Somehow the actions of some of these artists have a bearing on their parents, siblings and not to mention spouses. Much as the artist would therefore desire to behave in a certain way that will make them enjoy all the trappings that go with this life, there are those people that wear this shame that should make artists cautious before they act.

There is always a limit to how much controversy one can use to get attention and publicity. If one is so careless that he becomes the topic of discussion on social media but in an all negative manner and a reference of ridicule to his spouse and family then it’s time to sit down and reflect.

I know many artists in Malawi adore Diamond Platnumz for his musical exploits as well as off stage stunts with beautiful women. But believe you me; lately he has started losing track and focus because he went off the rail.

It is crucial for artists to always play it smart and avoid being in the limelight for all the wrong reasons.


Lucius Banda’s Free Shows loathing

On 14 October, 2017 Lucius Banda decided to use his Facebook wall to detest what he called a common practice in Malawi where people seek free entry into musical shows.

He went on to deduce that this is not due to poverty because people who do this come by car which has obviously been fuelled and upon getting into the show they buy a lot of beer.

What he abhors is that it is clear to such a person that only paying to the artist to gain entrance is what they hate. Sometimes where positions are reversed where the patrons might have a grocery shop, they cannot give free loaf of bread to that artist whatever the case and it would even sound funny if they were to ask for free bread.

He goes on to pour his heart out by wondering why people feel comfortable to enter shows for free despite knowing the artists have loads of overheads to take care of. He then marvels at Malawians’ lack of spirit to support arts.

In his wisdom Lucius believes if all the fans were paying at the door during such shows then Malawi will have her own export quality musicians like is the case in other countries around Malawi.

He goes on to cite Nigerians, Tanzanians and Zimbabweans where he says musicians grow because people are ready to support.

Lucius made this Facebook post barely hours after rapper Fredokiss had held a free show at Masintha which made the venue bulge at the seams.

Rightly so, his post attracted a comment from Mchiteni Nthala II who urges Lucius to organise a free shows sometimes; his argument is that music is not meant to be sold always as there are a lot of people out there who are his loyal fans but cannot afford the gate entrance fee.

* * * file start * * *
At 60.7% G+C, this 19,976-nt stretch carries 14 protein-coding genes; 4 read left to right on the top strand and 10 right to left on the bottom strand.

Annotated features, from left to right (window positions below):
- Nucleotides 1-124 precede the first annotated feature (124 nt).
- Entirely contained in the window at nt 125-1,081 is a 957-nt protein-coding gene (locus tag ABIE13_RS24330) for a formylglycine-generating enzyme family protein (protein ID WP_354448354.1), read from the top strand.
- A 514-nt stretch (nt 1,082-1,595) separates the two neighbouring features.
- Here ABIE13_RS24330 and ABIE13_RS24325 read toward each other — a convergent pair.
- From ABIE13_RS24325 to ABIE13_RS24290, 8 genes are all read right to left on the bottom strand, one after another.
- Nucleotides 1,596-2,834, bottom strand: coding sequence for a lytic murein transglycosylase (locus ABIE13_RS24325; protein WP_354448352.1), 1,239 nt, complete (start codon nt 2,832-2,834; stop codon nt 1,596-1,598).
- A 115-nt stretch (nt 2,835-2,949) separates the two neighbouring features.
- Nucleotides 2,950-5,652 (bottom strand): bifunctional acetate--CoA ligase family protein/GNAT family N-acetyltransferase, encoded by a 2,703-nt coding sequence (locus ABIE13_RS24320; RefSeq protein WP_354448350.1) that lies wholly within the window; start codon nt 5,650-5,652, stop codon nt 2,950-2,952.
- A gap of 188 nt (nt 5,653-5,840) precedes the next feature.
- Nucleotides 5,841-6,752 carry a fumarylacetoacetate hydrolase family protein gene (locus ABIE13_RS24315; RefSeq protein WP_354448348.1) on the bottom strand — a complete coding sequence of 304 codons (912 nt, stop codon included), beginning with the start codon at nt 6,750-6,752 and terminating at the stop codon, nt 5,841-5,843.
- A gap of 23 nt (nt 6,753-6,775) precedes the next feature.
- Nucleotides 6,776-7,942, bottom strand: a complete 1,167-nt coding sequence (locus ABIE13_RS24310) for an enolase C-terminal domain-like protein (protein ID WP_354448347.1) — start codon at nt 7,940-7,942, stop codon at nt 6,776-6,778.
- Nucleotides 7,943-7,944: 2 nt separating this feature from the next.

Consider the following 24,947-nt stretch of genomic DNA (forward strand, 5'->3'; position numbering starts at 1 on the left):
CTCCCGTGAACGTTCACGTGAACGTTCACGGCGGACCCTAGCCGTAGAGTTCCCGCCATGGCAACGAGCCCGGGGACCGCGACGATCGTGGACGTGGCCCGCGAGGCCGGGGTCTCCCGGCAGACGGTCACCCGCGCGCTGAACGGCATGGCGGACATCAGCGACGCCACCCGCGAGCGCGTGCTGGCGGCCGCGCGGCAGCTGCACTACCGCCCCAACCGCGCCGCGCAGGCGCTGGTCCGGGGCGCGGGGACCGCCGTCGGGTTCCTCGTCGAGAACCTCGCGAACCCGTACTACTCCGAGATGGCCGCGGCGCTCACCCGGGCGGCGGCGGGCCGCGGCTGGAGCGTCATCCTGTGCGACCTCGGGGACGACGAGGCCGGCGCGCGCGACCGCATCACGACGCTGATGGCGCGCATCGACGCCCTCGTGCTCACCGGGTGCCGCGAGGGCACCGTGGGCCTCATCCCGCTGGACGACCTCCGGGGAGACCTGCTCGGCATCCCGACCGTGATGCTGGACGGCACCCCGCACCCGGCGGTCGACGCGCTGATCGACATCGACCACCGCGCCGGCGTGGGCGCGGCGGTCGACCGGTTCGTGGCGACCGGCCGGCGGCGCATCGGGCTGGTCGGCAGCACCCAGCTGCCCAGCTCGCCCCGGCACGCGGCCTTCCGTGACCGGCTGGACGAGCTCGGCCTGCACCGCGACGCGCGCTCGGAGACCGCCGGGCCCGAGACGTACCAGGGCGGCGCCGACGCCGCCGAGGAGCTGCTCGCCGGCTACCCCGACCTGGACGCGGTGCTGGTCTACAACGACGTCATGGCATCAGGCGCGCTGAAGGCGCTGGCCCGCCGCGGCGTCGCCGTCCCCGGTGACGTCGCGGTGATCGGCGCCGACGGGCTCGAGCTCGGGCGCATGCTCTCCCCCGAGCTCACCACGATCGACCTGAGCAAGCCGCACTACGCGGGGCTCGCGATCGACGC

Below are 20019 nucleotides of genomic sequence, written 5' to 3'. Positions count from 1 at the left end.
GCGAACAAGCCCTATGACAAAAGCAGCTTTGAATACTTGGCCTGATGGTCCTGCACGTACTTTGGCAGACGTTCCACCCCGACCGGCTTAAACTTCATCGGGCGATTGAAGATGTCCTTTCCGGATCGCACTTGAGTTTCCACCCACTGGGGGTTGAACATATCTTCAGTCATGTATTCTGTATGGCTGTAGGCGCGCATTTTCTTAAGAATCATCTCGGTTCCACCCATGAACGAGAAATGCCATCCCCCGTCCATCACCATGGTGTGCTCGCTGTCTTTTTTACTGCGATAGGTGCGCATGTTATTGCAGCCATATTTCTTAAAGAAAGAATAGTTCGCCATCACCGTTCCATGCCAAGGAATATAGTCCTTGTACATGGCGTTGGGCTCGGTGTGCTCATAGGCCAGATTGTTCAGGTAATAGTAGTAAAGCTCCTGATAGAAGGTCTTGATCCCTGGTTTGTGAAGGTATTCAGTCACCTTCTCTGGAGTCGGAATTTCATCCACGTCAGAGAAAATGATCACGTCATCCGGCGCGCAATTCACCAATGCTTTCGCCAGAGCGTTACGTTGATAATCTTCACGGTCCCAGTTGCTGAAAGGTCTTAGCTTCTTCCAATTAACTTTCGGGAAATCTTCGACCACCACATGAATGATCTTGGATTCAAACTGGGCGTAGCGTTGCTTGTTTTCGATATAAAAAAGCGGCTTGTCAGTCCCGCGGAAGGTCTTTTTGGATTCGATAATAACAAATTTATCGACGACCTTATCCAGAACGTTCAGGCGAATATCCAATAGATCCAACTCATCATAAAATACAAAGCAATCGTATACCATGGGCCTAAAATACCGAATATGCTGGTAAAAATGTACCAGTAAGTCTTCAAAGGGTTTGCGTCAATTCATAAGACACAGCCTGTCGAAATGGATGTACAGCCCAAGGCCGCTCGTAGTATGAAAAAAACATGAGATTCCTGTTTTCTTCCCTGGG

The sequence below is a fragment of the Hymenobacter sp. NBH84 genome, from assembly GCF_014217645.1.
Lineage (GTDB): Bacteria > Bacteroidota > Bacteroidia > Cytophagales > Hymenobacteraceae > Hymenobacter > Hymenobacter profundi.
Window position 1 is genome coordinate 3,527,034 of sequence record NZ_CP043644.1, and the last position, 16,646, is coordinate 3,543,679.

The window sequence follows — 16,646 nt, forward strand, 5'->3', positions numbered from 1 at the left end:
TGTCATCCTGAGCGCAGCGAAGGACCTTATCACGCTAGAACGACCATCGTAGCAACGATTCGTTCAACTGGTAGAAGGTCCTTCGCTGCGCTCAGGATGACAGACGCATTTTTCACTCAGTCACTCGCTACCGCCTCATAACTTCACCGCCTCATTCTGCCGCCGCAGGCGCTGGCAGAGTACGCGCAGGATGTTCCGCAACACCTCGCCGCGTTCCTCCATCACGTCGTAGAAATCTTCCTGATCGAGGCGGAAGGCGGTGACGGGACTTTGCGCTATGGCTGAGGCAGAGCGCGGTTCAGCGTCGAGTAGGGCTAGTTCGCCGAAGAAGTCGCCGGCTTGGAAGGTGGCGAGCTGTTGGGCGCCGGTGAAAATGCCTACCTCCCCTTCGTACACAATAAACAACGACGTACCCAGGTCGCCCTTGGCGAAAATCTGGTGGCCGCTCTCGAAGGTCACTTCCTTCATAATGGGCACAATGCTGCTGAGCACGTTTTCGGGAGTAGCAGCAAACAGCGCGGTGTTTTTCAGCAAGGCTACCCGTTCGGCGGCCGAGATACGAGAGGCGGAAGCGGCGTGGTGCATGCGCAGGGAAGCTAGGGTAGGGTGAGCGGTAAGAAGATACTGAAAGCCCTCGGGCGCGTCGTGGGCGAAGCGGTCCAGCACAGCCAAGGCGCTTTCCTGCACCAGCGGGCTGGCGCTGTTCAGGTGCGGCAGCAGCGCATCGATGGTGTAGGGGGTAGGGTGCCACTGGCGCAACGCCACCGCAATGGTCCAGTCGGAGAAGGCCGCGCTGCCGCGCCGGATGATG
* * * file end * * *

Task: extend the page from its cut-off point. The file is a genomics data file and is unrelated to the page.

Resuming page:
Repay them by holding a free show by borrowing a leaf from Fredokiss, who according to him does not have money but has managed to hold a free show in Ndirande as well as at Masintha, he argues.

He then further says Lucius can also do the same by holding free shows in Mhuju – Rumphi, Kabudula- Lilongwe, and Mayaka – Zomba.


Lucius however is still adamant by inviting the contributor to his constituency in Balaka to see for himself what happens on his ‘gate’ [the entrance to his residence, I presume] where what he will see will make him cry for him. Lucius argues that he doesn’t give back to people using shows.

There were several subsequent comments


One Charles Percy Gama says it’s indeed a matter of concern that after investing a lot in advertising, getting supporting artists, venue hiring and organizing a show, somebody comes with all family members and friends to enter for free. When the artists get poorer and stop performing and switch to vegetable farming or bicycle tax business the same people will snide at them for lack of vision. He says it’s high time we supported our artists.

Another comment from my namesake Gregory Chisomo Likalamu argues that Lucius needs to ask Gwamba or Fredokiss to establish who pays for the venue because at the end of the day music is not only for money, but for fun too.

He further states that since Lucius is a politician it’s not surprising that he is egotistical and therefore will only hold free show that will be to his own benefit or when someone pays for it. He argues that Fredokiss is paid with love and not with money.

As a journalist, one would expect me to enjoy free entry which I don’t. I have never been to a show for free even when I will write an article for such artists. However Lucius response is mixed up. He serves two constituencies; a political and a musical constituency and whatever corporate social responsibility activities he does as an MP cannot tick on his check list as an artist.

Several reasons have been offered on his post. But I still believe whether Malawians love free shows or not, he owes it to them and one day it cannot hurt to pay them back as an artist and not a politician of Balaka North.


Why Diamond Platnumz and Morgan Heritage?

These past months have seen the internet and the east African media most especially, awash with stories of Tanzanian top artiste Diamond Platnumz who has been in the news for marital issues concerning his cheating on Ugandan wife Zari Hassan. Apparently Diamond’s alleged infidelity has resulted in revelations that he has impregnated his ex, Tanzanian model Hamisa Mobeto.

I will leave this story at that and turn to his musical exploits which apparently has not been lying docile due to the trouble brewing over his social life.

Around this same time, Diamond Platnumz real name Naseeb Abdul Juma who has done collaborations with international musical acts that I can’t count with my fingers and toes decided to collaborate with the Jamaican royal family of reggae, The Morgan Heritage, to do a love song called Hallelujah.